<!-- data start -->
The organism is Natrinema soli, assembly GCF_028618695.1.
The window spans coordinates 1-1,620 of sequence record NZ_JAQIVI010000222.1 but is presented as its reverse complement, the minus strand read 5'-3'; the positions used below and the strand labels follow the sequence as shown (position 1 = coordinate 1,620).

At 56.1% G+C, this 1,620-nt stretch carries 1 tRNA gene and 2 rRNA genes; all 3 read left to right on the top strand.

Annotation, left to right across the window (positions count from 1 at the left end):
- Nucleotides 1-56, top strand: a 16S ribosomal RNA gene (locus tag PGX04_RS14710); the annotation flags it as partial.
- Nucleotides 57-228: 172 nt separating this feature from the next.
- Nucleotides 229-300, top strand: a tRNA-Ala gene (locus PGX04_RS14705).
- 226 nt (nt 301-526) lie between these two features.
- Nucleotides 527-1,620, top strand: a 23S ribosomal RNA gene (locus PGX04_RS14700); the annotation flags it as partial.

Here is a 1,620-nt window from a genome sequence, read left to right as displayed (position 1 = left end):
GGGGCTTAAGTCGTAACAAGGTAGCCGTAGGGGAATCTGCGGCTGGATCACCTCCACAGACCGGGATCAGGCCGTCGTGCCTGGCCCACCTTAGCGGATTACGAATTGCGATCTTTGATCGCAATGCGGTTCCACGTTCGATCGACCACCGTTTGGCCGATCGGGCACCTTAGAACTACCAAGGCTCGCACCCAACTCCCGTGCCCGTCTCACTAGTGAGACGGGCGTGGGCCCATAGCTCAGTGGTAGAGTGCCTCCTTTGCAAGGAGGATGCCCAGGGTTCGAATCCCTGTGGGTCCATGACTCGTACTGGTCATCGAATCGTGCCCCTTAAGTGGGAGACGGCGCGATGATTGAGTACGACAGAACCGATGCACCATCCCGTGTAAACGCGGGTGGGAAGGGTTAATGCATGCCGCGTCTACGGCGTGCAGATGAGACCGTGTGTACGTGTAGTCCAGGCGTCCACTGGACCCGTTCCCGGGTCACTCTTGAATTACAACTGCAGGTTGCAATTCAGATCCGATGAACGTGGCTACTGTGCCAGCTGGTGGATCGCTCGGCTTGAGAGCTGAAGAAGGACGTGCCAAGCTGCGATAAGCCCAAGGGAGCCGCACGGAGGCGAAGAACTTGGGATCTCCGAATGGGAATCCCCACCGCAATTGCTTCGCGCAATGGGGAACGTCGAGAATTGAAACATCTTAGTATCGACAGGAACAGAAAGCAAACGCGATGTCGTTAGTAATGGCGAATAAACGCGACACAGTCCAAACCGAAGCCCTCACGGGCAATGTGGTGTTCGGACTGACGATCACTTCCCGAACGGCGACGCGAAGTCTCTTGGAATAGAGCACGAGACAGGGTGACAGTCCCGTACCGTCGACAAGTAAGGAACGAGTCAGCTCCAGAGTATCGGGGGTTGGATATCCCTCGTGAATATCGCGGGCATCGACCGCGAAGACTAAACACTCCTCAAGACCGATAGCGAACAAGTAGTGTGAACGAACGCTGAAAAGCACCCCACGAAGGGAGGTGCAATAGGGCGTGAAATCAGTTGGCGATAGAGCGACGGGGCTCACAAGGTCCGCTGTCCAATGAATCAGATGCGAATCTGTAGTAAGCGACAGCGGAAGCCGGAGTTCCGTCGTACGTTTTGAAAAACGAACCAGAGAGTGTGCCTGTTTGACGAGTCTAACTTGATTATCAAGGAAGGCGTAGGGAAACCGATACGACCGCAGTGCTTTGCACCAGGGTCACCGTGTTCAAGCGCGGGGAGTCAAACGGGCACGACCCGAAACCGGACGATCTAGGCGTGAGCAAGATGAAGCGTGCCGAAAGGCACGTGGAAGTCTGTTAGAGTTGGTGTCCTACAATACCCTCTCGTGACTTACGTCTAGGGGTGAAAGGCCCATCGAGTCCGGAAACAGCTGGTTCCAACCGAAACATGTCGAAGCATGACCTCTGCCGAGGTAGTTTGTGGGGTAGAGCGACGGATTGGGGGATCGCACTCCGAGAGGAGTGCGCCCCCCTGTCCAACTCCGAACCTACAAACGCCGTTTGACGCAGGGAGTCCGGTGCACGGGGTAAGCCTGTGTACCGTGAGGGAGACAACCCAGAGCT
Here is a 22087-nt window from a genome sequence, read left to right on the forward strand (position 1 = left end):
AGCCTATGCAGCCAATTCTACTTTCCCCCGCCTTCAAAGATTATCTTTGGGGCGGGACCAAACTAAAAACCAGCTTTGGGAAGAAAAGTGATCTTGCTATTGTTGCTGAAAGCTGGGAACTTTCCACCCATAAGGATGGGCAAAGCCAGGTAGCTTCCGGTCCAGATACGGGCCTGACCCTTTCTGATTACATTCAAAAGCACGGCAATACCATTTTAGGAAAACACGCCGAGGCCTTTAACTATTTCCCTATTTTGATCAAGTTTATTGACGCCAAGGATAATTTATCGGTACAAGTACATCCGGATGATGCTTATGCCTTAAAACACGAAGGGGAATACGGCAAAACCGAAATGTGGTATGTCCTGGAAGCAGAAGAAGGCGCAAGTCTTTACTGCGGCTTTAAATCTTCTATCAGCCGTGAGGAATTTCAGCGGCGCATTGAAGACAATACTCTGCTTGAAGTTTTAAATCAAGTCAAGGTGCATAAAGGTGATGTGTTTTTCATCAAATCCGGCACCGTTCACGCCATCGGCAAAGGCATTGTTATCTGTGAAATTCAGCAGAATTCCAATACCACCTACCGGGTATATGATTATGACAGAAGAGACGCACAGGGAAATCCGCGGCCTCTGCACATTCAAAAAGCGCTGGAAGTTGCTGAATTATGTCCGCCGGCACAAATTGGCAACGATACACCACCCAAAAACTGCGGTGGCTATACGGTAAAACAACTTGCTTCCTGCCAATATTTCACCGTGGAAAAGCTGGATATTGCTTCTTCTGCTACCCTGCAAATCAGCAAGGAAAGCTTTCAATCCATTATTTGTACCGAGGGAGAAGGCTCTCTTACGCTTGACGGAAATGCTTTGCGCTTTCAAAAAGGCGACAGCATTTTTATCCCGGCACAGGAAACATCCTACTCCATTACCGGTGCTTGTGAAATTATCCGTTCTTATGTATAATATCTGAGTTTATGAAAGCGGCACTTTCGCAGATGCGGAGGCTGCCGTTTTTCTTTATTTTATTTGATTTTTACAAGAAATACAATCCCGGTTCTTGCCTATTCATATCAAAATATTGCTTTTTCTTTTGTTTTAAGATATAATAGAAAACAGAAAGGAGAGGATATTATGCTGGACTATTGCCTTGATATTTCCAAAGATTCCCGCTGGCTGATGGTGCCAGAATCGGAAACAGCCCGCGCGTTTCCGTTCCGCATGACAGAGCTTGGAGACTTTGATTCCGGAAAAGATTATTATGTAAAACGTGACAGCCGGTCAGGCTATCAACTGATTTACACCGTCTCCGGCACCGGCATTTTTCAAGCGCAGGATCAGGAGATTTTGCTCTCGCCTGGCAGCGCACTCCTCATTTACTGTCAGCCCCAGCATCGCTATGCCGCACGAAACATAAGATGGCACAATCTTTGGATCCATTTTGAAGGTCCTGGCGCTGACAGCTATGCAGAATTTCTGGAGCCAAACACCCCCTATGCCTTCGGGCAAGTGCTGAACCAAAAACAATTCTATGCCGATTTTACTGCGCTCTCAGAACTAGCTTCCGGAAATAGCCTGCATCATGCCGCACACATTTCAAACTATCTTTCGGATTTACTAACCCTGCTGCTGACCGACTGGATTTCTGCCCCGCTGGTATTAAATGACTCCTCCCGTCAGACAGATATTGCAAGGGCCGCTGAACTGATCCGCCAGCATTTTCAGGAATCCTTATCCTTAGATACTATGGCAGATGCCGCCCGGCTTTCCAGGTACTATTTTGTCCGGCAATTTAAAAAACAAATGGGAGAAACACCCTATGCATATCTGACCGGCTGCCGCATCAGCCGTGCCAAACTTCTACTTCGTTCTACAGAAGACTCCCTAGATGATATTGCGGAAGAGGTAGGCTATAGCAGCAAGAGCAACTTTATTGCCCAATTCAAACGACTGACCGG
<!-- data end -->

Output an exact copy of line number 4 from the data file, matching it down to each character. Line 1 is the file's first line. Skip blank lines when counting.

Annotation, left to right across the window (positions count from 1 at the left end):